Astigmatism is one of the types of refractive error, similar to myopia (nearsightedness) and hyperopia (farsightedness). It is one of the causes of blurry vision that can be corrected with glasses.

Astigmatism refers to the cornea (the clear “front window” of the eye) not being perfectly rounded—or not equally curved in every axis, but rather is more steeply curved at one axis and flatter at another. For instance, if you think of a clock face, the cornea may be more steeply curved along the 12 o’clock (vertical) axis and flatter along the 3 o’clock (horizontal) axis. The job of the cornea is to bend light to help put it in focus for clear vision. A cornea with astigmatism bends light coming in at different axes differently, so it will not be well focused and vision will not be clear. Special glasses lenses are required to account for the astigmatism and provide clear vision.

Many corneas have some astigmatism (un-roundness or irregular shape). This is very common and is not a disease—it’s just how many of our corneas are shaped. Like nearsightedness or farsightedness, astigmatism can be corrected to some extent with corrective lenses.

Cataract surgery and astigmatism

Standard cataract surgery does not fix astigmatism, but if your astigmatism isn’t addressed at the time of cataract surgery, it is more likely that glasses will be needed for your best vision after surgery.

There are several ways of correcting astigmatism during cataract surgery. However, correcting astigmatism is considered “refractive” surgery because it is not correcting a disease, but rather is intended to reduce the likelihood that you will need to wear glasses for best vision after surgery. Therefore, many insurances do not pay for the portion of the procedure that corrects astigmatism. Insurances will still pay for cataract surgery and the cost of a standard intraocular lens implant at the time of cataract surgery, but most will not pay for astigmatism correction, so the fee for that portion of the procedure would be your responsibility. It is okay to choose cataract surgery without astigmatism correction. Astigmatism correction is an option.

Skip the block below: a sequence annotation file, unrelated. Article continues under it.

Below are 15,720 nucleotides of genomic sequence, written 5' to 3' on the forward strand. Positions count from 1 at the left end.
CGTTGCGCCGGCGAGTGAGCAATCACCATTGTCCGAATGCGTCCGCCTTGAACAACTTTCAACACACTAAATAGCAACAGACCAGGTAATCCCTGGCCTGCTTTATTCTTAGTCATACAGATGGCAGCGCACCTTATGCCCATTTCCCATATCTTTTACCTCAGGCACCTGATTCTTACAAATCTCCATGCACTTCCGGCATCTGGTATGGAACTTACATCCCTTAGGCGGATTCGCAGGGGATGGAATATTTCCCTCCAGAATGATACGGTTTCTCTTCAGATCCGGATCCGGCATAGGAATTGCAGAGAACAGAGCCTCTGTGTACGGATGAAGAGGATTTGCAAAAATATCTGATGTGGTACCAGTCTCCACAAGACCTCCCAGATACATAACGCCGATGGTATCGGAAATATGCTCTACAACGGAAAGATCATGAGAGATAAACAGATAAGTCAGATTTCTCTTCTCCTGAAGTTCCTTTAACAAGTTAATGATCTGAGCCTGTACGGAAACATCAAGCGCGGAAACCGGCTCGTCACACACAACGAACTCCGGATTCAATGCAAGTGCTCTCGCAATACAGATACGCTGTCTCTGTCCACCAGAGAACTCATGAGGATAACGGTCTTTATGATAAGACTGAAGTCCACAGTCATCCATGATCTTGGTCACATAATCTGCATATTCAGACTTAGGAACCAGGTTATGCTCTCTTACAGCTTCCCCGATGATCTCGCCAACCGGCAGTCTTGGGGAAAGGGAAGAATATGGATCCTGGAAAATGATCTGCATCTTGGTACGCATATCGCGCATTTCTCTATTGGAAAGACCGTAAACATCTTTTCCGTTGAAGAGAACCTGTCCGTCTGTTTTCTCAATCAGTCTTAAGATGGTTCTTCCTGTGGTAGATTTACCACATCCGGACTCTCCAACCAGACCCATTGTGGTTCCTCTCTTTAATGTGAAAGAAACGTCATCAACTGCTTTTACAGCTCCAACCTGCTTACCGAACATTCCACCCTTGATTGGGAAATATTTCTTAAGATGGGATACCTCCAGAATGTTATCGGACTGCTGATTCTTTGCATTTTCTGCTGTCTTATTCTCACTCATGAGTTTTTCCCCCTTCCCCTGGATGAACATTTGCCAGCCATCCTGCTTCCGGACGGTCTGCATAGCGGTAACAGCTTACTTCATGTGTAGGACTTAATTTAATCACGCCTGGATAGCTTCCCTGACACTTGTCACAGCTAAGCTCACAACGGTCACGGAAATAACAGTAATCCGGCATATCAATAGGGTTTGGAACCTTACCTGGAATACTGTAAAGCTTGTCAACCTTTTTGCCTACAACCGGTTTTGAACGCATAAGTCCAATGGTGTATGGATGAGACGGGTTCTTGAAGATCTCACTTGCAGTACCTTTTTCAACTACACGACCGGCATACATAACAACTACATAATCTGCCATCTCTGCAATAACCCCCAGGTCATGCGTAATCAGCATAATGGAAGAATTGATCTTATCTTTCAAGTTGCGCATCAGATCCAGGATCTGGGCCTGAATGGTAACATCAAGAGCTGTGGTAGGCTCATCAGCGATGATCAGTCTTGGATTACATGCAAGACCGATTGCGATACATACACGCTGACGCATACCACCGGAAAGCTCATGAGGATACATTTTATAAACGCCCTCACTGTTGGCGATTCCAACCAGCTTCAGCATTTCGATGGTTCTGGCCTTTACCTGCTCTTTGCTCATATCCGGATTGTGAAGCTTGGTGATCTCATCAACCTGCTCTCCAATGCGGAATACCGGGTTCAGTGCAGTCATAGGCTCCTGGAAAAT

Options for correcting astigmatism during cataract surgery

Toric intraocular lens implants
A special type of lens is strategically positioned to compensate for or correct your astigmatism.

Astigmatism relaxing incisions
Incisions are made across the steeper axis of the cornea to “round it up,” which reduces the difference in steepness between axes, rounding out or reducing the astigmatism and thereby reducing your need for glasses. This adds very little surgical time or risk and does not tend to complicate healing. Dr. Quinn will do measurements and calculations to make the correct incisions.

Laser procedures on the cornea (such as LASIK)
No option is guaranteed to have a perfect outcome. For any refractive surgery, it is possible that we will not get exactly what we aim for and you will still see best when you wear glasses. However, your chances for getting the best vision without glasses increase if you choose a surgical astigmatism correction option.

For more information:

Eye Care Center

Winona Health, Clinic 3rd floor
859 Mankato Avenue
Winona, MN 55987


8 a.m.–5 p.m. Monday–Friday

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